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How Kanye West Made The World Respect His Designs

Yeezy Season 2 finds power in anonymity.

September 16, 2015

YEEZY, Performance 2, NYC #nyfw #yeezy #kanyewest #vanessabeecroft #fashion

A photo posted by Jordana Maisie (@jordanamaisie) on

From the first wave of models marching out in military roll call, it was clear Kanye is set on building a distinctive identity as a designer that will withstand the vagaries of trends. The instantly recognizable Yeezy duck boots and high-top Yeezy Boost 750 will, inevitably, get the most attention, but it's the clothes, with their insistent unremarkableness, that speak to Kanye's design abilities. Without distinguishing labels, graphics, or prints, Yeezy's clothing is plain—its merits forced to stand on their own without the immediately apparent mark of their maker. Refusing to acknowledge any type of outside influence beyond his first collection, Kanye pushed his muted palette of pale neutrals even further in Season Two. Models came out in color-coded, sand-blasted waves: pale nudes, dusty pinks, browns with red undertones, washed-out greens and faded purples.


Part of the amusing allure of Kanye's clothes—especially when he and Kim wear them on the red carpet—is their sheer unremarkability. The collection's power comes from its homogeneity.

Hundreds of people attended screenings worldwide to get a glimpse at the glitziest event at NYFW; a designation Kanye's designs, with their emphasized anonymity, actively resist. It's a playful and arresting premise: the most high-profile people in American fashion (and beyond) got together to watch this sequence of low-profile uniformity. Snapbacks were pulled low over the models' eyes while they stomped the runway in oversized sweatshirts and suede bomber jackets: Bella Hadid and Kylie Jenner were both in the mix, but you'd hardly know it. Yeezy Season is about blending and camouflage, but with the quality level, price point, and exclusivity expected by the super-famous.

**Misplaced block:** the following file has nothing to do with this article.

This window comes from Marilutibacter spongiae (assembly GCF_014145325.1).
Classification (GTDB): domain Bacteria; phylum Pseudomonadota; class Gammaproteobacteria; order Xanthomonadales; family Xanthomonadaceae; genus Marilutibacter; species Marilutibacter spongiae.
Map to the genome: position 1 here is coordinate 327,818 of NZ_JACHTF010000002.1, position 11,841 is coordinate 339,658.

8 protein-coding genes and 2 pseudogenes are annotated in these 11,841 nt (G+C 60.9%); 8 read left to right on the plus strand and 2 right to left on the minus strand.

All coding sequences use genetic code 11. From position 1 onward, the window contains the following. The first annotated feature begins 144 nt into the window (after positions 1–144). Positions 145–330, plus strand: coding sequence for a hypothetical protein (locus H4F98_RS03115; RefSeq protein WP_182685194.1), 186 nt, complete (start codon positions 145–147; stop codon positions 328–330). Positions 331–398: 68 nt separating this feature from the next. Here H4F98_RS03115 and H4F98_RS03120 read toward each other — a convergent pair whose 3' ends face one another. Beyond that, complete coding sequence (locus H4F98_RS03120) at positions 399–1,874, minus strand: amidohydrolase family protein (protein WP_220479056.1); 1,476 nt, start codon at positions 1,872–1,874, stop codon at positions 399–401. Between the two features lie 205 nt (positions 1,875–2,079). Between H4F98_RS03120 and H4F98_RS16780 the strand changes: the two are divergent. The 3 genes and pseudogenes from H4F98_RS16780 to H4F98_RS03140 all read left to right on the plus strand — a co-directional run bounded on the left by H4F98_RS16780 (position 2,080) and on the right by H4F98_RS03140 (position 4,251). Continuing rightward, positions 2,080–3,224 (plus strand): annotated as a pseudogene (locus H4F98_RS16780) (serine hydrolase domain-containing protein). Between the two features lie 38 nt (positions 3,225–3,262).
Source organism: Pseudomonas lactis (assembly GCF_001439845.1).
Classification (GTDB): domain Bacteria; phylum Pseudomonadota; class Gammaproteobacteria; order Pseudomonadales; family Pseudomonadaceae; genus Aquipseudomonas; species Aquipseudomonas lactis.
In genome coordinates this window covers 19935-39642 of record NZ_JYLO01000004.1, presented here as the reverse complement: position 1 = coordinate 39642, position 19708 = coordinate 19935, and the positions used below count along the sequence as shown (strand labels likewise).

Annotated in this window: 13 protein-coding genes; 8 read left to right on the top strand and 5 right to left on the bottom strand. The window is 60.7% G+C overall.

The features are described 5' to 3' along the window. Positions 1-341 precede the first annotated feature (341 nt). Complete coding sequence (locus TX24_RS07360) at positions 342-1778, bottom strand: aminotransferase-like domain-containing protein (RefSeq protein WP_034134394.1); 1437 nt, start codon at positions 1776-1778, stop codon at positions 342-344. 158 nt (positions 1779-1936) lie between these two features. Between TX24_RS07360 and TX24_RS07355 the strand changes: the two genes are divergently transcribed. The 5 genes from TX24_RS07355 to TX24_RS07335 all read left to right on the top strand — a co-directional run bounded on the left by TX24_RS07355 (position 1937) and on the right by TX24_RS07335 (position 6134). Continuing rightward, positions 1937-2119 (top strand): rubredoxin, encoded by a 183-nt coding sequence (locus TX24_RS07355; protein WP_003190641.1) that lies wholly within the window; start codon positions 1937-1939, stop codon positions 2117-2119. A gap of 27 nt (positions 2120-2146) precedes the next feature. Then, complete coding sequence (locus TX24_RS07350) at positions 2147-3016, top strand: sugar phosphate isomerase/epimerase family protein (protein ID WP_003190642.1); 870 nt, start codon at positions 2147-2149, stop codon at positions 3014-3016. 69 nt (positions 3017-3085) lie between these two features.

Stay young.

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Season Two still relied on thin underpinnings like leggings and leotards, but this time around there was a tangible focus on outerwear. There were shirts with kimono-like closures, oversized hoodies, billowing pant legs. Loose salmon trousers had side slits running up to the knee. The vibe was still Mad Max, but much further in the future, when they begin to rebuild society and start wearing pants again.


It's difficult to think of a collection from this decade that got as much real-world attention as Yeezy Season One. It was, as intended, extremely divisive. You do not pair nude leotards with nude leggings and send them out under a $5,000 coat unless you are trying to provoke. For Season Two, though, Kanye seems to want to soothe those earlier provocations and present a collection that has the aesthetic conviction of the first, with just a bit more actual utility. The collection presented has, at its core, a mix-and-match ethos: it's easy to imagine any one Yeezy garment playing well with the others in the average closet. It's an evolution that's not about commercialism—if Yeezy Season One had ever officially gone on sale, it would have been snatched up in minutes—but about proving his seriousness as a designer. Kanye knows you're buying what he's selling (no matter how much you mock it), he just wants to feel like he's earned it.

To those that second guessed.

A photo posted by @virgilabloh on

How Kanye West Made The World Respect His Designs